Relational reconciliation always involves risk.  When we come to a place of knowing that we must seek reconciliation in a broken relationship, we make ourselves vulnerable.  There are no guarantees.  But we have to be willing to send our gift on ahead.

In the relationships that are broken in our lives, what “gift” can we send ahead?  Color me a city girl, but I’m thinking that a herd of livestock might not say the same thing today that it said in BC days.  Today, in righting a wrecked relationship, the most valuable gift I know of is the gift of “I’m sorry, I was wrong.”  And that’s a risk isn’t it?  What if they don’t acknowledge their part in the break-down of the relationship?  What if they don’t send a “me too” back?  That’s the risk isn’t it?  Kind of reminds me of a story I read of a God who was so desperate to reconcile a broken relationship with mankind, even though man was 100% at fault for the break,  that He sent ahead the gift of His only Son…you’ve probably heard the story too.  Makes my risk in reconciling broken relationships, for which I bear at least partial responsibility, look small in comparison.

So who do I need to send my gift ahead to this week?  I’m asking God to show me.

In Part 2, I’ll look at Esau and his role and response in the reconciliation.  See you then.





Not all at once…

7 01 2010

I’m a task-oriented person.  I’m pretty sure, if there were a hidden camera on me I would be caught with a little grin on my face every time I checked something off my task list.  And oh yes, I have a task list, which is synced with my web-based calendar and my laptop calendar and my Smartphone calendar.  I am definitely list-centric.   It’s not a bad character trait to have,  it allows me to keep a pretty heavy schedule operating fairly smoothly.  There is a drawback though, if I don’t get The List completed by the end of today, then tomorrow becomes just a continuation of today. I have to finish all those items that are now in red, before I can begin the new day’s tasks.  That leaves less time to complete the new day’s tasks, so there is more carryover the next day.  Before you know it, I’m never working on today’s plan.  I’m always working in the past.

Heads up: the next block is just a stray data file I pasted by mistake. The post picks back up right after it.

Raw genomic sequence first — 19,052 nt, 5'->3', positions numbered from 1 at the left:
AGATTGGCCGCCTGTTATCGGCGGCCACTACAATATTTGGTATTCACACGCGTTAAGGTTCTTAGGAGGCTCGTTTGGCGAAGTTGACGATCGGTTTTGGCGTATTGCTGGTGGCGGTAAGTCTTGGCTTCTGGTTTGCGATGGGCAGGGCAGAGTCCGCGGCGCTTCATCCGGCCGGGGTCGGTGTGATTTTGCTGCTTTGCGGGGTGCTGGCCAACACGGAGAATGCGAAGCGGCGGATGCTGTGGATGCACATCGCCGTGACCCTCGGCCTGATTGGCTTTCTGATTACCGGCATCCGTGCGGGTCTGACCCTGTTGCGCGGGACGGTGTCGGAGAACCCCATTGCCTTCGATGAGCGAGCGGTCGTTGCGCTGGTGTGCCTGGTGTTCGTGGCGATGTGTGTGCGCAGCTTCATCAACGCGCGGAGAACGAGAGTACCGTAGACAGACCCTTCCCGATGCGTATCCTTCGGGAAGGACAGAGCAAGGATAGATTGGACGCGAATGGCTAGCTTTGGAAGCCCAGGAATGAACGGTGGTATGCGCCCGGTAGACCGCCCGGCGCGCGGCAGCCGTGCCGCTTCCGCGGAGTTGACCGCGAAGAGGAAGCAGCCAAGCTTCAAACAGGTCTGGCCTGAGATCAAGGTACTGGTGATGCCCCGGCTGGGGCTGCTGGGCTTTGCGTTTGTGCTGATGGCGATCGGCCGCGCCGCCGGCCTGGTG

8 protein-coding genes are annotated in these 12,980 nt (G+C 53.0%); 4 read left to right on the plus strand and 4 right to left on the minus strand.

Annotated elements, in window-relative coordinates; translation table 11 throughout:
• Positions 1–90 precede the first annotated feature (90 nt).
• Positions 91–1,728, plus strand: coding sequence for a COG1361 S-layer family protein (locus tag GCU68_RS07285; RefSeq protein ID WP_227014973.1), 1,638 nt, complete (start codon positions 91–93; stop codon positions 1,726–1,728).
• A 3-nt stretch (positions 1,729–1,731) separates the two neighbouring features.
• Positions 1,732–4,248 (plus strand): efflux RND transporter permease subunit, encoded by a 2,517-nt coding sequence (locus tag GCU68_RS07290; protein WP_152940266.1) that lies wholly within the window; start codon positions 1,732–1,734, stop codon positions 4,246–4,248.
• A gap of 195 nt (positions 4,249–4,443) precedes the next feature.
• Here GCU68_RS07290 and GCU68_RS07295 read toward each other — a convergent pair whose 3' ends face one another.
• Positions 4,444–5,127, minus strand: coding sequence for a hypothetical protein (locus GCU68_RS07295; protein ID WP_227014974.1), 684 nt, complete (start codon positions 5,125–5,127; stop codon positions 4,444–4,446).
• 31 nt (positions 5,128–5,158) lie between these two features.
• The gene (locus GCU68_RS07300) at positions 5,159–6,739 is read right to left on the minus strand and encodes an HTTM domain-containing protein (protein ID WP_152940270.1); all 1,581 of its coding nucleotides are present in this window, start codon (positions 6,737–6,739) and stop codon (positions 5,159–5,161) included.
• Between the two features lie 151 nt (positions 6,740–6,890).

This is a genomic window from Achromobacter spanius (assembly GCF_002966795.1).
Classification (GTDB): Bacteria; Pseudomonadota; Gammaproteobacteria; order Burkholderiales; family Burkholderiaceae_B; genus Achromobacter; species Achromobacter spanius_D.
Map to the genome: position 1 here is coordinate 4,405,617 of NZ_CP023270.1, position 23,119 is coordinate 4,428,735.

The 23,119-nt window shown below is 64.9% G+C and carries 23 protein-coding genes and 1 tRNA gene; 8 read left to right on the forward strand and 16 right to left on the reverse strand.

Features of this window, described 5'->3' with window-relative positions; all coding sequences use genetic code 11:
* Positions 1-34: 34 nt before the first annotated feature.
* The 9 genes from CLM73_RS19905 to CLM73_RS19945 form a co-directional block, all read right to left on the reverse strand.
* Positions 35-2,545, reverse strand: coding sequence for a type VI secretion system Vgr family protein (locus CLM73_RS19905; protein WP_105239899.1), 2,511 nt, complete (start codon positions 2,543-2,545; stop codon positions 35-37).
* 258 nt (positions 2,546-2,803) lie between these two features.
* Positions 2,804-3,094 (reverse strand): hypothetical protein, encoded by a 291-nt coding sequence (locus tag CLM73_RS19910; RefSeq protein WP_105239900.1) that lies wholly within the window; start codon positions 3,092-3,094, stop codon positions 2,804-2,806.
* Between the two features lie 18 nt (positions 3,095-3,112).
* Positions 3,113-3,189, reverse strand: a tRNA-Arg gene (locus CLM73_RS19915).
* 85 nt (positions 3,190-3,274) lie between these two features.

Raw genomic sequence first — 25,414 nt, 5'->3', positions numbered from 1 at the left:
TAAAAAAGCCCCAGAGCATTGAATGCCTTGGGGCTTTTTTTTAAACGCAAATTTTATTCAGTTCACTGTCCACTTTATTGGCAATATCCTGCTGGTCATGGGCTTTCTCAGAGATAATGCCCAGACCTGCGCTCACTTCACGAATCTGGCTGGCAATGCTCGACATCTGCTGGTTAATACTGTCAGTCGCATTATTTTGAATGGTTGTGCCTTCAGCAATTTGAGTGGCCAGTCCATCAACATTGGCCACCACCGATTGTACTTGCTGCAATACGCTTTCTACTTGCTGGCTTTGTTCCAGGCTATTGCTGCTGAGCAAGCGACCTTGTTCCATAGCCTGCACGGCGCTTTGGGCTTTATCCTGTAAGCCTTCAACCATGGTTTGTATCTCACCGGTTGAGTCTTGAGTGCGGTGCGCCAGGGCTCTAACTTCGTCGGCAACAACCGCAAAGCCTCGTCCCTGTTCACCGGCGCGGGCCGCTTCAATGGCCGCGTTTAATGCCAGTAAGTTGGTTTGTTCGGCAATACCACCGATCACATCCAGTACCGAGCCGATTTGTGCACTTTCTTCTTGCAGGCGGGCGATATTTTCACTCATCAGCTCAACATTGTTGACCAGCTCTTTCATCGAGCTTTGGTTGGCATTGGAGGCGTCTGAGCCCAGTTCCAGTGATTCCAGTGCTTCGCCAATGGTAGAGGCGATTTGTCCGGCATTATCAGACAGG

I noticed something as I’ve been reading through Genesis this month.  There’s an idea that’s repeated in the Creation Story that I’m “getting” this time through. It’s a good idea to pay special attention whenever God repeats Himself in His Word, and He repeats Himself a lot in chapter one.   “Evening came, and then morning:” followed by the number of days, the first day, the second day, the third day…is repeated six times in the first chapter.  That stood out to me, and I started to wonder, “Why didn’t God create everything all at once?”  I mean, He’s God.  He could have, in a single moment, spoken everything into existence.  But He didn’t choose to do it that way.  He had a new plan for each day.

The process that He modeled for us is one of renewal.  Each day was new, with its own unique purpose.  No carry-over from yesterday.  For someone like me, who struggles to remember that The List is supposed to work for me, not the other way around, it is a liberating thought.  At the end of each day is a period, not a comma.  When I wake up in the morning, it is a brand new day; Thursday, not Wednesday Part 2.  If God, in His perfection, chooses to do things in stages – rather than all at once, why do I loose sleep over what’s not done yet?  If I walked in obedience to the opportunities that the Lord placed before me today, then I accomplished what He needed done, regardless of what my list says.